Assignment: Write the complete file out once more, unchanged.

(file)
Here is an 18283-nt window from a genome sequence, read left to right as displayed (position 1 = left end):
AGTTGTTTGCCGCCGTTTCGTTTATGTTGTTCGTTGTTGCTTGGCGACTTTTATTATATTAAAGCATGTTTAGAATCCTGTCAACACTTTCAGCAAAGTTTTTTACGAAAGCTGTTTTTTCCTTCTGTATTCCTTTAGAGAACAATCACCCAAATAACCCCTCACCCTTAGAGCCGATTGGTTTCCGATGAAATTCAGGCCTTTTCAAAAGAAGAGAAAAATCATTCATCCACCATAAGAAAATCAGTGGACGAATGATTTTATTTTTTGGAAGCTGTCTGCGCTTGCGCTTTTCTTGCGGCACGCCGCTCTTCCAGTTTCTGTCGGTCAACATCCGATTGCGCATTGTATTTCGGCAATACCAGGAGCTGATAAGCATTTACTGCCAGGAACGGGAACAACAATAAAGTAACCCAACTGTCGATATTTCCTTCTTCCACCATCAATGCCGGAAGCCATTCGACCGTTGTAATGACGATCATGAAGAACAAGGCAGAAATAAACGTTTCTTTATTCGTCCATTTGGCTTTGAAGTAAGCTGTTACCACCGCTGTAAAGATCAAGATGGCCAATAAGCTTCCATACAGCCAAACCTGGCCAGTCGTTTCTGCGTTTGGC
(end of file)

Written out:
Here is an 18283-nt window from a genome sequence, read left to right as displayed (position 1 = left end):
AGTTGTTTGCCGCCGTTTCGTTTATGTTGTTCGTTGTTGCTTGGCGACTTTTATTATATTAAAGCATGTTTAGAATCCTGTCAACACTTTCAGCAAAGTTTTTTACGAAAGCTGTTTTTTCCTTCTGTATTCCTTTAGAGAACAATCACCCAAATAACCCCTCACCCTTAGAGCCGATTGGTTTCCGATGAAATTCAGGCCTTTTCAAAAGAAGAGAAAAATCATTCATCCACCATAAGAAAATCAGTGGACGAATGATTTTATTTTTTGGAAGCTGTCTGCGCTTGCGCTTTTCTTGCGGCACGCCGCTCTTCCAGTTTCTGTCGGTCAACATCCGATTGCGCATTGTATTTCGGCAATACCAGGAGCTGATAAGCATTTACTGCCAGGAACGGGAACAACAATAAAGTAACCCAACTGTCGATATTTCCTTCTTCCACCATCAATGCCGGAAGCCATTCGACCGTTGTAATGACGATCATGAAGAACAAGGCAGAAATAAACGTTTCTTTATTCGTCCATTTGGCTTTGAAGTAAGCTGTTACCACCGCTGTAAAGATCAAGATGGCCAATAAGCTTCCATACAGCCAAACCTGGCCAGTCGTTTCTGCGTTTGGC